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Shuttleworth urged to rethink Ubuntu names

By   |  January 18, 2008

Would a rose by any other name smell as sweet? Or, more importantly, would as many people stop to smell a rose by a different name? In an open letter to Ubuntu Linux founder Mark Shuttleworth, published yesterday, the suggestion was made to rebrand all the forms of Ubuntu as different editions of the distribution.

In the letter, posted on the DeviceGuru blog, Rick Lehrbaum recommends this be done to maximise brand awareness. What he suggests is to rebrand Ubuntu, Kubuntu, Edubuntu and Xubuntu as Ubuntu Gnome Edition, Ubuntu KDE Edition, Ubuntu Educational Edition and Ubuntu Xfce Edition, respectively.

The thinking behind this suggestion is that it would prevent confusion and improve adoption. The letter poses the question: “Given the already fragmented nature of Linux, why fragment a specific distribution unnecessarily?”

The comments posted on the site are mixed, but seem to lean towards support for the suggestion. To my mind, however, I don’t see at as being necessary – all the versions are already based around the Ubuntu name, as are the logos based on the original Ubuntu theme with their own distinctive flavour.

Post a comment to let us know what you think.

Comments

31 Responses to “Shuttleworth urged to rethink Ubuntu names”

  1. Vincent
    January 18th, 2008 @ 1:39 pm

    And how would he go about doing this? Xubuntu for one is quite independent and I’m not sure whether Mark Shuttleworth would be able to change its name. In fact, I’m sure he can’t, it’d have to be Canonical for that. But Xubuntu is still a community project.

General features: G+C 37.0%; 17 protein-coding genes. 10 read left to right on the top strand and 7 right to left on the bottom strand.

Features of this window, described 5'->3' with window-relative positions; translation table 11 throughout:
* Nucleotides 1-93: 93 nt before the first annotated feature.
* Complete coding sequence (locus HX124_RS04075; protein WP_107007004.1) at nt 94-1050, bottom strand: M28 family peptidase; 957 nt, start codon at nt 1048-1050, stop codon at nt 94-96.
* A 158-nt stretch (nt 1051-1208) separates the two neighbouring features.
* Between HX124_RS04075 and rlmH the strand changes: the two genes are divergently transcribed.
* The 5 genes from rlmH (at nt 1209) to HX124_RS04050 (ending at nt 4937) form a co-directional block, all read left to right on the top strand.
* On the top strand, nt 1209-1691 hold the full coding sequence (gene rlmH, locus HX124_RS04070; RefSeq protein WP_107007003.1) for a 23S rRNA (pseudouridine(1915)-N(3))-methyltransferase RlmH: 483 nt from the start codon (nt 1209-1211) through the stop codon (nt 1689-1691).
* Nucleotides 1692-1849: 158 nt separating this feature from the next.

Besides, it would take a lot of work in renaming e.g. that mailinglists, the IRC channel, etc. Rebranding really hurts its adoption – that’s why companies almost never change their names, unless they’re involved in some scandal or something and want to start afresh.

  2. Jonathan
    January 18th, 2008 @ 2:07 pm

    Oh no, yet another person that wants to turn Ubuntu into Winbuntu Ultimate Edition!

  3. Richard Lamb
    January 18th, 2008 @ 5:25 pm

    Ubuntu is the most successful Linux distribution to date and one of the reasons for this is certainly branding. Re-branding poses serious risks to companies and have on many occasions backfired.

    I agree with Mr. Archibald, Ubuntu is a name that sticks, unlike Feroda or Red Hat.

    Ubuntu does not need a name change, a few television spots would probably do the trick.

  4. VelocityWebDev
    January 18th, 2008 @ 6:34 pm

    Why is it that people – and especially those that think they are tech savvy gurus – think there is a need to rebrand something that already works? The idea that the fragmented Linux distributions somehow is translated to Ubuntu is just crap. Those that are Ubuntu users are very familiar with what the Ubuntu distributions are. The whole point is missed as to why Ubuntu packages the way they do! I am not a Windows user, but am somewhat familiar with the distributions of Vista – you know, home user, pro user, etc. etc.

    Hopefully Shuttleworth listens and files in the round file on the floor!

    Note to those that think they have a better idea of an already successful product – keep it to yourself.

  5. Comment
    January 20th, 2008 @ 8:27 am

    It’s funny how people react drastically to a suggestion. Asking someone to keep an idea to one’s self simply defeats the purpose of community. It’s like discouraging people to share their ideas in an open forum discussion; it’s like asking people to shut up in a chat room.

    There’s really nothing wrong with the name change, but some of the arguments posted here are valid, such as the need to alter mailing lists, etc.

    Ubuntu Gnome Edition, Ubuntu KDE Edition, Ubuntu Educational Edition and Ubuntu Xfce Edition sound commercial to me, really reminiscent of Microsoft products.

    I’d still go with Ubuntu, even it was renamed to YuDonHavTu.

  6. Philipppe
    January 21st, 2008 @ 12:27 pm